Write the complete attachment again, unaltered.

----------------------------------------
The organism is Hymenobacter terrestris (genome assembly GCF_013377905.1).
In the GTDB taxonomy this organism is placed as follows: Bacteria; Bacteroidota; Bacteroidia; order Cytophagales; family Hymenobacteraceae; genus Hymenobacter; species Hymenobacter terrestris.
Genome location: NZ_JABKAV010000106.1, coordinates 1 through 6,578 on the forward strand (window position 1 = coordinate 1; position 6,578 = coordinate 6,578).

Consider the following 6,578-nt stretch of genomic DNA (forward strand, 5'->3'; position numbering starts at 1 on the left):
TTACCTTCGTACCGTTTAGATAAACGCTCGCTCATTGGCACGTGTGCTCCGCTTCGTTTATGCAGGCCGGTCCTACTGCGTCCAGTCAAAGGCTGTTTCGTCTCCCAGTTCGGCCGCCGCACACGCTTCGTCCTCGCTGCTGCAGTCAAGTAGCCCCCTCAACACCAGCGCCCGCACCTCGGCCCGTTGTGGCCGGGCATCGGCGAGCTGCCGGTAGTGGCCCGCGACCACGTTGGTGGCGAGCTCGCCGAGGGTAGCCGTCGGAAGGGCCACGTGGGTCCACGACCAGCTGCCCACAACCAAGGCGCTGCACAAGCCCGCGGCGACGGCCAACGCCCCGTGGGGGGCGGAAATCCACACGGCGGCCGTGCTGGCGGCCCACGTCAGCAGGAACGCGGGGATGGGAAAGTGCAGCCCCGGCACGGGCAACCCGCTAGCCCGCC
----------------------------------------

The organism is Hymenobacter terrestris (genome assembly GCF_013377905.1).
In the GTDB taxonomy this organism is placed as follows: Bacteria; Bacteroidota; Bacteroidia; order Cytophagales; family Hymenobacteraceae; genus Hymenobacter; species Hymenobacter terrestris.
Genome location: NZ_JABKAV010000106.1, coordinates 1 through 6,578 on the forward strand (window position 1 = coordinate 1; position 6,578 = coordinate 6,578).

Consider the following 6,578-nt stretch of genomic DNA (forward strand, 5'->3'; position numbering starts at 1 on the left):
TTACCTTCGTACCGTTTAGATAAACGCTCGCTCATTGGCACGTGTGCTCCGCTTCGTTTATGCAGGCCGGTCCTACTGCGTCCAGTCAAAGGCTGTTTCGTCTCCCAGTTCGGCCGCCGCACACGCTTCGTCCTCGCTGCTGCAGTCAAGTAGCCCCCTCAACACCAGCGCCCGCACCTCGGCCCGTTGTGGCCGGGCATCGGCGAGCTGCCGGTAGTGGCCCGCGACCACGTTGGTGGCGAGCTCGCCGAGGGTAGCCGTCGGAAGGGCCACGTGGGTCCACGACCAGCTGCCCACAACCAAGGCGCTGCACAAGCCCGCGGCGACGGCCAACGCCCCGTGGGGGGCGGAAATCCACACGGCGGCCGTGCTGGCGGCCCACGTCAGCAGGAACGCGGGGATGGGAAAGTGCAGCCCCGGCACGGGCAACCCGCTAGCCCGCC